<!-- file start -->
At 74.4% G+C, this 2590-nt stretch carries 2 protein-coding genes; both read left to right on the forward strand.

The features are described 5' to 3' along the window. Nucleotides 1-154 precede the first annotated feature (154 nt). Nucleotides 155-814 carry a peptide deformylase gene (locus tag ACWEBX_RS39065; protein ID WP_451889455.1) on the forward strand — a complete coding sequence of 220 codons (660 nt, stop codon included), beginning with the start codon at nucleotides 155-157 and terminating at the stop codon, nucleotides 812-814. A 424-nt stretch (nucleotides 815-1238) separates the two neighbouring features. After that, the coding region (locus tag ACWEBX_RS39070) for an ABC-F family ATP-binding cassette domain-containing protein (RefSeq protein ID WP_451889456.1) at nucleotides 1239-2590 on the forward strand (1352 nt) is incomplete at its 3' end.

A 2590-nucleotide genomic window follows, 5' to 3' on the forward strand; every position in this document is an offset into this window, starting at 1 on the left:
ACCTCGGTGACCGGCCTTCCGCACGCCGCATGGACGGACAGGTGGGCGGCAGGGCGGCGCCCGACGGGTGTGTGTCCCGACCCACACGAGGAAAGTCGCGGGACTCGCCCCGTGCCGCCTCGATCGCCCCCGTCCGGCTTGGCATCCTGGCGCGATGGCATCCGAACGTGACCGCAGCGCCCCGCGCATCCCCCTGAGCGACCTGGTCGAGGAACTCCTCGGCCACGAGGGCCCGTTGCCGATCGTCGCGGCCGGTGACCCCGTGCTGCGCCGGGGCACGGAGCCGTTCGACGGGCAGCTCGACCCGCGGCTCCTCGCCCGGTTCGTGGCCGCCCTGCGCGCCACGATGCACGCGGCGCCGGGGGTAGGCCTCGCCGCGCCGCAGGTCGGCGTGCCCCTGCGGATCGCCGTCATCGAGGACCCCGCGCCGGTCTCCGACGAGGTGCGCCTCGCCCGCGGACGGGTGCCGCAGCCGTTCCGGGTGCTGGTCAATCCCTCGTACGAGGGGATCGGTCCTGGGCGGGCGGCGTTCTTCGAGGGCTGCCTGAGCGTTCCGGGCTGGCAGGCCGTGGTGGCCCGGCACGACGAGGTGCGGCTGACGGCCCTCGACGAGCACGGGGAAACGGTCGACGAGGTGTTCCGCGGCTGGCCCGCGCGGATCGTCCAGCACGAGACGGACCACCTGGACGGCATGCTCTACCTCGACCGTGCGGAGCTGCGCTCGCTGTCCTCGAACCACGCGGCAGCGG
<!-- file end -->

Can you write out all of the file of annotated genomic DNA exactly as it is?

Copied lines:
At 74.4% G+C, this 2590-nt stretch carries 2 protein-coding genes; both read left to right on the forward strand.

The features are described 5' to 3' along the window. Nucleotides 1-154 precede the first annotated feature (154 nt). Nucleotides 155-814 carry a peptide deformylase gene (locus tag ACWEBX_RS39065; protein ID WP_451889455.1) on the forward strand — a complete coding sequence of 220 codons (660 nt, stop codon included), beginning with the start codon at nucleotides 155-157 and terminating at the stop codon, nucleotides 812-814. A 424-nt stretch (nucleotides 815-1238) separates the two neighbouring features. After that, the coding region (locus tag ACWEBX_RS39070) for an ABC-F family ATP-binding cassette domain-containing protein (RefSeq protein ID WP_451889456.1) at nucleotides 1239-2590 on the forward strand (1352 nt) is incomplete at its 3' end.

A 2590-nucleotide genomic window follows, 5' to 3' on the forward strand; every position in this document is an offset into this window, starting at 1 on the left:
ACCTCGGTGACCGGCCTTCCGCACGCCGCATGGACGGACAGGTGGGCGGCAGGGCGGCGCCCGACGGGTGTGTGTCCCGACCCACACGAGGAAAGTCGCGGGACTCGCCCCGTGCCGCCTCGATCGCCCCCGTCCGGCTTGGCATCCTGGCGCGATGGCATCCGAACGTGACCGCAGCGCCCCGCGCATCCCCCTGAGCGACCTGGTCGAGGAACTCCTCGGCCACGAGGGCCCGTTGCCGATCGTCGCGGCCGGTGACCCCGTGCTGCGCCGGGGCACGGAGCCGTTCGACGGGCAGCTCGACCCGCGGCTCCTCGCCCGGTTCGTGGCCGCCCTGCGCGCCACGATGCACGCGGCGCCGGGGGTAGGCCTCGCCGCGCCGCAGGTCGGCGTGCCCCTGCGGATCGCCGTCATCGAGGACCCCGCGCCGGTCTCCGACGAGGTGCGCCTCGCCCGCGGACGGGTGCCGCAGCCGTTCCGGGTGCTGGTCAATCCCTCGTACGAGGGGATCGGTCCTGGGCGGGCGGCGTTCTTCGAGGGCTGCCTGAGCGTTCCGGGCTGGCAGGCCGTGGTGGCCCGGCACGACGAGGTGCGGCTGACGGCCCTCGACGAGCACGGGGAAACGGTCGACGAGGTGTTCCGCGGCTGGCCCGCGCGGATCGTCCAGCACGAGACGGACCACCTGGACGGCATGCTCTACCTCGACCGTGCGGAGCTGCGCTCGCTGTCCTCGAACCACGCGGCAGCGG